Lawyers cannot close this so-called justice gap by themselves: Even if every licensed attorney in the country logged 180 pro bono hours, each household with a legal problem would receive just one hour of assistance, legal services experts estimate.
Georgetown University Law Center's Mary McClymont
In an increasing number of courts across the country, she found nonlawyer navigators — laypeople who provide legal information to unrepresented litigants — stepping in to fill the void.
"Time after time, court staff would say, 'You can't believe how helpful these navigators are,'" she said. "They find them absolutely essential in delivering services."
Her recent report, "Nonlawyer Navigators in State Courts: An Emerging Consensus," surveys the national landscape of nonlawyer navigator programs and provides an in-depth look at how they fit into the day-to-day routines of courthouses from California to New York.
McClymont's latest passion project comes after a long career in nonprofit social justice work. Now a professor at Georgetown, she's previously served as president and CEO of the philanthropic Public Welfare Foundation, executive director of human rights group Global Rights and vice president in charge of civil justice at the Ford Foundation.
Since releasing the report in June, McClymont has embarked on a mission to spread the word about her findings. On Thursday and Friday, for example, she spoke at the annual Self-Represented Litigation Network conference about the ins and outs of nonlawyer navigators. Law360 caught up with her in advance to learn more.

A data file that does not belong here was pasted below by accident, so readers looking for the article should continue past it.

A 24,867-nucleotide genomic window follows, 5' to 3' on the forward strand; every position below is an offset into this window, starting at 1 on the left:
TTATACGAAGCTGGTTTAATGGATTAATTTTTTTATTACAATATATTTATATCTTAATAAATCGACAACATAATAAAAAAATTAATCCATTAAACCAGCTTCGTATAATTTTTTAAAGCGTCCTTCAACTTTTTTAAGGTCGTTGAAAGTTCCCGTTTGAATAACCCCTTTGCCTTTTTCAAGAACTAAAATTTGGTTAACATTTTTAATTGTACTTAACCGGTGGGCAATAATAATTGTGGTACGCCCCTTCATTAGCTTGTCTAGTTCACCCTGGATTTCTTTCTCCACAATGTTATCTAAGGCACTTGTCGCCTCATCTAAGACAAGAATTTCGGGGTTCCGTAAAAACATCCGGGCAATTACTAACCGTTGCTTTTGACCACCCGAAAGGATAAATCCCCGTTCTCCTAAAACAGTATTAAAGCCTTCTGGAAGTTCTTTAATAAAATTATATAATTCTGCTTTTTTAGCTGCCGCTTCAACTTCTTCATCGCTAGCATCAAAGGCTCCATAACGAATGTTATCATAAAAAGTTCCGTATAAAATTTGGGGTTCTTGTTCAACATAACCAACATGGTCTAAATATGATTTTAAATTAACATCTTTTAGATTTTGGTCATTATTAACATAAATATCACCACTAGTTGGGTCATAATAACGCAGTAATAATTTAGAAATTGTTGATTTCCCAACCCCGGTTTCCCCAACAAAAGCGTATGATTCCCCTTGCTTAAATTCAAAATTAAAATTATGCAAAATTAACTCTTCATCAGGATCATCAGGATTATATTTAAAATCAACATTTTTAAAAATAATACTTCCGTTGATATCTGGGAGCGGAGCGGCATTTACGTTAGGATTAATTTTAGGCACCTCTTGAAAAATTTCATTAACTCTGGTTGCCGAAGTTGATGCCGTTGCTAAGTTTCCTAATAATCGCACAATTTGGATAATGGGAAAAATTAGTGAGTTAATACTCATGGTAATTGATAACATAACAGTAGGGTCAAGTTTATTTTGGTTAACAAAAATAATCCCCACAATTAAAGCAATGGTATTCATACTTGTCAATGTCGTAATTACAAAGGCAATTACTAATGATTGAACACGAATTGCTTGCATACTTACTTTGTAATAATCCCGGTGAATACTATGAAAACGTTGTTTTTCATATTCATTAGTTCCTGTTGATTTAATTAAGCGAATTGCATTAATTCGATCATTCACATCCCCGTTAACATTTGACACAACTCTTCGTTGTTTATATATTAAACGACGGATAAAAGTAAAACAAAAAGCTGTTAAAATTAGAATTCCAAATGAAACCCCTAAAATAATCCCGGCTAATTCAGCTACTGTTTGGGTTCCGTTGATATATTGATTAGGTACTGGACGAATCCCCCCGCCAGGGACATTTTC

What are nonlawyer navigators, and what exactly are they providing?
The people we're talking about are people who are in or around the courts and are providing legal information.
A lot of the consternation in the field may have come from, "How are we going to create regulation around use of nonlawyers giving legal advice?" Well, they're not giving legal advice.
There is this whole area of work where trained, supervised individuals — everybody from college students to retirees to paid nonprofit staff — are assisting unrepresented people with myriad things in the state courts.
They're there for people, whether it be for emotional backup and support or to help answer judges' questions. Maybe they help people find their way around the court, or complete forms. Sometimes they translate documents.
Our survey looked at 23 different programs. One size does not fit all, but they are all doing this same kind of work.
Do these programs require a loosening of regulations on the unauthorized practice of law?
In most of these programs, there was no need for a major regulation or statute change. A court simply had to say, "It is fine for this to operate." That's it. About half of the programs are actually run by court personnel and the other half are run by legal aid lawyers or nonprofit lawyers.